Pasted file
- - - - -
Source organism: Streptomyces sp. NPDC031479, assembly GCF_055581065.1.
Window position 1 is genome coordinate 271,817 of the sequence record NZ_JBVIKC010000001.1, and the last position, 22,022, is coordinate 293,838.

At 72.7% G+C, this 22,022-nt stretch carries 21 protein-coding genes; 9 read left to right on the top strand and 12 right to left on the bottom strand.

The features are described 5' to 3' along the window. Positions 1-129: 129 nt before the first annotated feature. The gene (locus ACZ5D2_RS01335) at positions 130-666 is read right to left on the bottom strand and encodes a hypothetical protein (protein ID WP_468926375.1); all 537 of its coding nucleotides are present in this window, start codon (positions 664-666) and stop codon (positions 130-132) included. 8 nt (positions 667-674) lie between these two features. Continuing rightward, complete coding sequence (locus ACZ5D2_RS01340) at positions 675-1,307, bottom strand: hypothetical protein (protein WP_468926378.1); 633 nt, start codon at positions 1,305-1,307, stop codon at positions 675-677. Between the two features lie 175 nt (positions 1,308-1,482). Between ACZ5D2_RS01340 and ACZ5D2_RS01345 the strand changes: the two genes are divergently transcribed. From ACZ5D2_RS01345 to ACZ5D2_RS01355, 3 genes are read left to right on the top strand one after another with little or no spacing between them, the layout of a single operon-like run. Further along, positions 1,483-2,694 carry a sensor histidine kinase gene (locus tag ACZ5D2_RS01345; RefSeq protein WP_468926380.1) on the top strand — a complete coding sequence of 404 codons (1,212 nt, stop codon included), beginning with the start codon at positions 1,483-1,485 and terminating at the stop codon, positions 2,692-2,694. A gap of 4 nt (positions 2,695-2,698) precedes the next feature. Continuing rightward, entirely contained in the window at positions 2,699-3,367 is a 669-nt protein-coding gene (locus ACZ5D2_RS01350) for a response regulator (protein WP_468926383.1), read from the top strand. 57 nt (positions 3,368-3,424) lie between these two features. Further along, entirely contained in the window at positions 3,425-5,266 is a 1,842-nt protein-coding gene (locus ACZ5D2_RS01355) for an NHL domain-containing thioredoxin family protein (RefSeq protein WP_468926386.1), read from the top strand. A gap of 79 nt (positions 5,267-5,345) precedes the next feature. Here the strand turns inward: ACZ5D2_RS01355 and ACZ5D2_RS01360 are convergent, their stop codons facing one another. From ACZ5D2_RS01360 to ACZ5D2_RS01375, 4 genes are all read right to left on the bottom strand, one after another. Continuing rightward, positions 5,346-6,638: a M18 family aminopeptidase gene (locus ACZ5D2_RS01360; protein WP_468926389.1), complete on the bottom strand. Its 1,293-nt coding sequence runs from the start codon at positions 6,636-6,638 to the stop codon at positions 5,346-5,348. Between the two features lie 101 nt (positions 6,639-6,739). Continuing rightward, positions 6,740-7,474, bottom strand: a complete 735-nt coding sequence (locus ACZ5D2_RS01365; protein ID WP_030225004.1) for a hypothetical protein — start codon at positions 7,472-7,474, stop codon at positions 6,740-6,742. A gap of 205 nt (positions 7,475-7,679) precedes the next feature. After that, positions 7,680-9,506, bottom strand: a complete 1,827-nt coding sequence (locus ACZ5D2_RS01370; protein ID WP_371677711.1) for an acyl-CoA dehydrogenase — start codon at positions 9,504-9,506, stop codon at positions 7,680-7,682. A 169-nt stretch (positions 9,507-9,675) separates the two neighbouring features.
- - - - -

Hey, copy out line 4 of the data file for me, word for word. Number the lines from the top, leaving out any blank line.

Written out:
The features are described 5' to 3' along the window. Positions 1-129: 129 nt before the first annotated feature. The gene (locus ACZ5D2_RS01335) at positions 130-666 is read right to left on the bottom strand and encodes a hypothetical protein (protein ID WP_468926375.1); all 537 of its coding nucleotides are present in this window, start codon (positions 664-666) and stop codon (positions 130-132) included. 8 nt (positions 667-674) lie between these two features. Continuing rightward, complete coding sequence (locus ACZ5D2_RS01340) at positions 675-1,307, bottom strand: hypothetical protein (protein WP_468926378.1); 633 nt, start codon at positions 1,305-1,307, stop codon at positions 675-677. Between the two features lie 175 nt (positions 1,308-1,482). Between ACZ5D2_RS01340 and ACZ5D2_RS01345 the strand changes: the two genes are divergently transcribed. From ACZ5D2_RS01345 to ACZ5D2_RS01355, 3 genes are read left to right on the top strand one after another with little or no spacing between them, the layout of a single operon-like run. Further along, positions 1,483-2,694 carry a sensor histidine kinase gene (locus tag ACZ5D2_RS01345; RefSeq protein WP_468926380.1) on the top strand — a complete coding sequence of 404 codons (1,212 nt, stop codon included), beginning with the start codon at positions 1,483-1,485 and terminating at the stop codon, positions 2,692-2,694. A gap of 4 nt (positions 2,695-2,698) precedes the next feature. Continuing rightward, entirely contained in the window at positions 2,699-3,367 is a 669-nt protein-coding gene (locus ACZ5D2_RS01350) for a response regulator (protein WP_468926383.1), read from the top strand. 57 nt (positions 3,368-3,424) lie between these two features. Further along, entirely contained in the window at positions 3,425-5,266 is a 1,842-nt protein-coding gene (locus ACZ5D2_RS01355) for an NHL domain-containing thioredoxin family protein (RefSeq protein WP_468926386.1), read from the top strand. A gap of 79 nt (positions 5,267-5,345) precedes the next feature. Here the strand turns inward: ACZ5D2_RS01355 and ACZ5D2_RS01360 are convergent, their stop codons facing one another. From ACZ5D2_RS01360 to ACZ5D2_RS01375, 4 genes are all read right to left on the bottom strand, one after another. Continuing rightward, positions 5,346-6,638: a M18 family aminopeptidase gene (locus ACZ5D2_RS01360; protein WP_468926389.1), complete on the bottom strand. Its 1,293-nt coding sequence runs from the start codon at positions 6,636-6,638 to the stop codon at positions 5,346-5,348. Between the two features lie 101 nt (positions 6,639-6,739). Continuing rightward, positions 6,740-7,474, bottom strand: a complete 735-nt coding sequence (locus ACZ5D2_RS01365; protein ID WP_030225004.1) for a hypothetical protein — start codon at positions 7,472-7,474, stop codon at positions 6,740-6,742. A gap of 205 nt (positions 7,475-7,679) precedes the next feature. After that, positions 7,680-9,506, bottom strand: a complete 1,827-nt coding sequence (locus ACZ5D2_RS01370; protein ID WP_371677711.1) for an acyl-CoA dehydrogenase — start codon at positions 9,504-9,506, stop codon at positions 7,680-7,682. A 169-nt stretch (positions 9,507-9,675) separates the two neighbouring features.